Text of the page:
I got to work. I had to form a decision on the future carreer of one of my employees. As I do not want to just put them into some role they do not like, I left the goal very open, just stating, in the end, we both have a clearer picture on where they could head to in the future. We took 30 minutes just ideating having not much more clarity afterwards. It frustrated me. I feel like I failed. I entered the meeting motivated and left some kind of afraid, they will loose motivation and might quit.
I knew I had to put in more. Whatever this meant. So I did.
Some weeks later. Another meeting. Same people, same goal, different this time:
I reserved more time and came prepared. Prepared to be bold. Beforehand I contacted different people, I told them that my employee and I want to change things up and asked them to dream a future for them. They did, and I myself did the same procedure, coming up with fields and ideas for them. So in the end I came into the meeting with five more or less concrete future career paths.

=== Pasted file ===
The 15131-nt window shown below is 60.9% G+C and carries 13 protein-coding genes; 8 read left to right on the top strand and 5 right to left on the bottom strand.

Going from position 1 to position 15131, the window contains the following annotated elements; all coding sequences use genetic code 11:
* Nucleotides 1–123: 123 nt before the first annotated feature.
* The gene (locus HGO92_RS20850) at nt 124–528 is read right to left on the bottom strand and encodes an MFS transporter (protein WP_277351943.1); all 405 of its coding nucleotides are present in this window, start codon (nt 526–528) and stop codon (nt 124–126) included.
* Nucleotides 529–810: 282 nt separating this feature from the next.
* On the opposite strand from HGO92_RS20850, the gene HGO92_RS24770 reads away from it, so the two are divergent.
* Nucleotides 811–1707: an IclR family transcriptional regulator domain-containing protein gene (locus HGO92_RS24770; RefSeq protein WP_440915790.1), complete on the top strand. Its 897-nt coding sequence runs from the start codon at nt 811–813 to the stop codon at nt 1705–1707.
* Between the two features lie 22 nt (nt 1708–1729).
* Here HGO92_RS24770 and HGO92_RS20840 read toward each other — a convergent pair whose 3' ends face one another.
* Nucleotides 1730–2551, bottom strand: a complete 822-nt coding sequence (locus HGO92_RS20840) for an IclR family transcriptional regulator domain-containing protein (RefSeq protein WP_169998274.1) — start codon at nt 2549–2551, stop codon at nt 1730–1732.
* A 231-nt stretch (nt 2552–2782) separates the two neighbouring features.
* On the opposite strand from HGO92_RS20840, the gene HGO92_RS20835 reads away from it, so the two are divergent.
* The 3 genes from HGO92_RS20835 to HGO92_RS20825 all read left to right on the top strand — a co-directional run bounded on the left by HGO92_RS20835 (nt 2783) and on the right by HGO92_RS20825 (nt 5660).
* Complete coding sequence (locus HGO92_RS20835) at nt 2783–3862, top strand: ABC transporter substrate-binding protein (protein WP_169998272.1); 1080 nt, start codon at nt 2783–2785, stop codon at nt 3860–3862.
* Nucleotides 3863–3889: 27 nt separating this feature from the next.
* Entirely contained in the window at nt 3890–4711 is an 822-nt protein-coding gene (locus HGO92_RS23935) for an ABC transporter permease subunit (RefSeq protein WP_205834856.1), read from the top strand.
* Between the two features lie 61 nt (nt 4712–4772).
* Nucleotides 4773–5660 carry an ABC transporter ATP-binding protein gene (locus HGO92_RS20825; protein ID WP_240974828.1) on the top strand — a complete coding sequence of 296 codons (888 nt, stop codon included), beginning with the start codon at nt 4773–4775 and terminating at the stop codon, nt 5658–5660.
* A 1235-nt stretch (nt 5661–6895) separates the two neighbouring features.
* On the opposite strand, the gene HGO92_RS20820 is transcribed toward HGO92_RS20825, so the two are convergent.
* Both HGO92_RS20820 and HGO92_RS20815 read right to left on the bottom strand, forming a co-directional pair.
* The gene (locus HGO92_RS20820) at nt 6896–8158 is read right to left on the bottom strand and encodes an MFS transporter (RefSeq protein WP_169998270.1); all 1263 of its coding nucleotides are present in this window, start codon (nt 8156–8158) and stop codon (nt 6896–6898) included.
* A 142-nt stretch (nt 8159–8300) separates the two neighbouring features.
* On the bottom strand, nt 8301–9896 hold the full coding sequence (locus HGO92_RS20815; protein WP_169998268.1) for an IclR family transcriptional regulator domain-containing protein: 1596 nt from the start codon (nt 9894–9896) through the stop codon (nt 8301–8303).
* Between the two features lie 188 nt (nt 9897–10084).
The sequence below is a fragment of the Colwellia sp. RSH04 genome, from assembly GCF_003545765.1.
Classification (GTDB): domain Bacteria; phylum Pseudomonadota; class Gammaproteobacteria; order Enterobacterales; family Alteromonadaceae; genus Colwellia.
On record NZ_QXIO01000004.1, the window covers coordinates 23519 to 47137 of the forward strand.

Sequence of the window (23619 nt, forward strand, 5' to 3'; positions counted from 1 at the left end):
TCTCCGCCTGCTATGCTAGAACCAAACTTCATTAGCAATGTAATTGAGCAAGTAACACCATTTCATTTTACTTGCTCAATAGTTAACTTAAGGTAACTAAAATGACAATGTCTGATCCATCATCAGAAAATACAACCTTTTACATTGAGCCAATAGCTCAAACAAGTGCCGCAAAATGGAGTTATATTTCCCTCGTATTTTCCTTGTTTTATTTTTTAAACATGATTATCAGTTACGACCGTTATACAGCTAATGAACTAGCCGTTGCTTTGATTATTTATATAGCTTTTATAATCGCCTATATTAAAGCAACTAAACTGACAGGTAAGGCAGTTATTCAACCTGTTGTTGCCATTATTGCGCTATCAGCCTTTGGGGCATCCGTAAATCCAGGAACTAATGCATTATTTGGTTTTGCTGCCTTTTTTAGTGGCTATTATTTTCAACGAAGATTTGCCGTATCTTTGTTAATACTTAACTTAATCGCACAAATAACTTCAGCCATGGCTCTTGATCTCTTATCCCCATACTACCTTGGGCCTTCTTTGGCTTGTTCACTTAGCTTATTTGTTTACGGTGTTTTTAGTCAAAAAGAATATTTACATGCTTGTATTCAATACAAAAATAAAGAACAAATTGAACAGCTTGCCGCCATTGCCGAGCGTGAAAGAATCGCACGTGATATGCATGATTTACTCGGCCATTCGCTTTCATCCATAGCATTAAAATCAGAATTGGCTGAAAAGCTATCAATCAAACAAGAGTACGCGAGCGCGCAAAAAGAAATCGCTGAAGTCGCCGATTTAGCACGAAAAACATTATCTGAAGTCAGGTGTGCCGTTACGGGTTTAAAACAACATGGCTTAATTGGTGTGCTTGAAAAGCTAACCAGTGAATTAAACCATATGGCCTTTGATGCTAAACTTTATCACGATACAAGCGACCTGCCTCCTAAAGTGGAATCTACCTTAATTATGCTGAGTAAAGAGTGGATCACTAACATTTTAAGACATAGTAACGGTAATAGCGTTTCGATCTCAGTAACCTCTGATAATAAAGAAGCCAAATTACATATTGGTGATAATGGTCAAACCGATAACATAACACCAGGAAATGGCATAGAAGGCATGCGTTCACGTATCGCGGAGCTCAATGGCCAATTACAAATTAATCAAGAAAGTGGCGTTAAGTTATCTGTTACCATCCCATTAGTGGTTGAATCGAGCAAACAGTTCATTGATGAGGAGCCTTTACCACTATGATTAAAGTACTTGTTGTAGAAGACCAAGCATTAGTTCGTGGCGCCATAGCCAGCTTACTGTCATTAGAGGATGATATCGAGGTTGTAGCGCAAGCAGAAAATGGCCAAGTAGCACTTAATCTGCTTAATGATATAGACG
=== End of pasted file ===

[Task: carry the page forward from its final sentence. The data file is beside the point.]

I presented these paths to them. One by one, without any room to react in between. After that, there was a shot moment of silence, where they reflected but then they reacted! We had a great discussion about what resonated and why some of the ideas fit and some don’t. They immediately threw out two options because they did not feel right. After that we took the time, took bits and pieces from the other ideas and created a new journey of the career of my employee for them to embark on. In the end we both were motivated, finished ahead of time and just wanted to go on and start. I learned that setting boundaries is sometimes not blocking creativity but can guide through the creative process and I wanted to keep going! But we ended the meeting and in the end my colleague summarized the process so perfect, and so obvious, that I will just cite them here and end my article with it:
It’s easier to negotiate when you have a starting point